Don't be fooled. Inside this thin coating of sweetness is a fiery core of total insanity.

Wednesday, April 13, 2011

Pruning Escallonia, Seed Potatoes -- And A New Plant!

My pink Escallonia did not like the unexpected snow and extended period of freezing temps we got last November, just before Thanksgiving.

It's been looking very sad and brown ever since. I've read that Escallonia is marginally hardy here. I didn't think it was still alive. You can see a few green leaves in this pic (taken in March), but they have been dropping steadily all Spring.

I attacked it today with bypass pruners.
I know -- Holy moly! Right?

My plan originally was to remove it completely. But when I got down to the very bottom branches, I found tiny little green shoots coming from some of the pieces that I had removed already. Whoops! It may not be dead.

I like this shrub. It has pretty pink tube-like flowers that the hummingbirds love too.


So now I'm of two minds. 

Do I keep it and see what happens? It's probably going to continue to be this ugly for a while. But I'm pretty sure it will bounce back from this severe pruning. Some shrubs actually like being pruned to the ground, some just tolerate it if you do it every year, and some will eventually weaken and die if you keep doing it. If I keep it, will it even flower this year? If we have another severe winter (for the PNW), will any new growth it puts out after this just die back too?

If I pull it out, I can put in one of the many other shrubs I am dying to buy. (WooHoo! Hello, Daphne...)

Got an opinion? Wonder what I'll do.
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I got my order for seed potatoes today from Territorial Seed.

I really need to get them into the kitchen window so they can start sprouting. But that means removing the seedlings that are sitting there. 

Where do they go?

I'm going to a plant swap this weekend in Olympia. Those plants are outside in the propagator. I'll move these out there after the swap, so I can start the potatoes.
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I went to Top Food today for some groceries, and couldn't resist checking out their little nursery area.


I found a climbing hydrangea (Hydrangea anomala petiolaris) for only $9.99. It looks nice and healthy. I've been wanting one for this spot.

See that gap at the bottom of the fence, where they had to cut around the Douglas fir? I'm hoping the climbing hydrangea will plug that spot and climb the fir tree (and look spectacular doing it).

I love finding plants at the grocery store. I can hide the cost in the cost of getting supper, and no one is the wiser. (Oh wait, my husband reads my blog....oops)

Of course, I am almost caught up on my planting. I think......I am just incapable of remaining in that state for longer than a few days.

8 comments:

  1. I'm not crazy about Escallonia. You could do better. Dephne x burkwoodii is supposed to be the easiest to grow. I think it's very lovely, too. 'Carol Mackie' & 'Briggs Moonlight' are easy to find. My wild ginger gets eaten by the snails. But they don't like it as much as some other things. I think they've wiped out the lupine I just planted.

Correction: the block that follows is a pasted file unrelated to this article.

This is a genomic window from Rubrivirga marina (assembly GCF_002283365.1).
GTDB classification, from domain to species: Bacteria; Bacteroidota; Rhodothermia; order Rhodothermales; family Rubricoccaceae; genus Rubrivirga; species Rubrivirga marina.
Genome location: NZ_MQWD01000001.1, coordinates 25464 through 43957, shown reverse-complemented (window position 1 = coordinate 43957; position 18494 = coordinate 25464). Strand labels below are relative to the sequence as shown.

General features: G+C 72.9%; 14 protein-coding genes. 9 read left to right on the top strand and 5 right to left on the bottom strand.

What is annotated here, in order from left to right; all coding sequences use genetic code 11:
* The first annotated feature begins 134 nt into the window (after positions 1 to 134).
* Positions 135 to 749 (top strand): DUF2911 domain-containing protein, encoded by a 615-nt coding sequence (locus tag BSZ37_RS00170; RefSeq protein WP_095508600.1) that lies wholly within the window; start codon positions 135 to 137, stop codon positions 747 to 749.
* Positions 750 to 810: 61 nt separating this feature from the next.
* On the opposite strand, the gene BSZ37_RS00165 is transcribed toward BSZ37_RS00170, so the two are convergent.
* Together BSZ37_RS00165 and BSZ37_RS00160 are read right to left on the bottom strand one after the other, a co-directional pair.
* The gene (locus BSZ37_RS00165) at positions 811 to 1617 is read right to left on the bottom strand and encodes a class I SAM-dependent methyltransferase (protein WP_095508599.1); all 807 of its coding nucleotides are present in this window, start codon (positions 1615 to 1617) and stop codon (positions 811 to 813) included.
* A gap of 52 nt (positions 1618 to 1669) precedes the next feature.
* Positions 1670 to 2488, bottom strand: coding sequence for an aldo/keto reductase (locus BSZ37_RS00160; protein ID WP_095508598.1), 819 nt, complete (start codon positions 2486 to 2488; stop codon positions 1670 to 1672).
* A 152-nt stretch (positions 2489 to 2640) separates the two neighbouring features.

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  2. Hi Alison! My escallonias look ugly. But, they have leaves. They stayed green all the winter. Even looking green, they are not pretty. I don't like the way their branches grow, in all directions. Maybe, my pruning was not very smart. I am very curious how your shrub will do after such a dramatic pruning.
    As for potatoes, I found a green top recently - it was an old potato, forgotten in my raised bed, which started to grow. It means the soil is warm enough already for potatoes. Don't you want to put at least a couple of potatoes into the soil right now and see how they will do? It'll be interesting to compare what potatoes do better. Good luck!

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  3. Hi Alison..hmm, I'm not hopeful about that plant. I recommend putting in something new and a tad more hardy. Besides, it's fun to put in something new :)
    A climbing hydrangea..now that is cool! Cheers, Jenni

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  4. I would keep the Escallonia and see what happens, if it does not revive, then there is plenty of time to replace it.

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  5. I had almost planted a hedge of escallonia in my backyard until someone working at the nursery said they are marginally hardy here, I hope yours does bounce back. I really like them too. I love the idea of the hydrangea on the tree, I'm going to have to see if I could get one to grow on the pine tree in our backyard. I love the plants they sell at Top and I do go out of my way to shop there in spring because of the plants, and luckily my husband rarely reads my blog and will never be the wiser :)

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  6. I have been buying plants like crazy lately....time to take a breather after I get the ones I bought today in the ground.
    I vote for waiting to see what happens with your brush...good luck.

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  7. I swear I tried to just post a comment.
    Short version:
    Daphne has an unbeleivable smell--try it if escallonia doesnt work this year! It is next on my list.
    Im off to see climbing hydrangea on google-just saw it recently and is NOW on my list too!

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  8. How did your escallonia turn out after 5 years?

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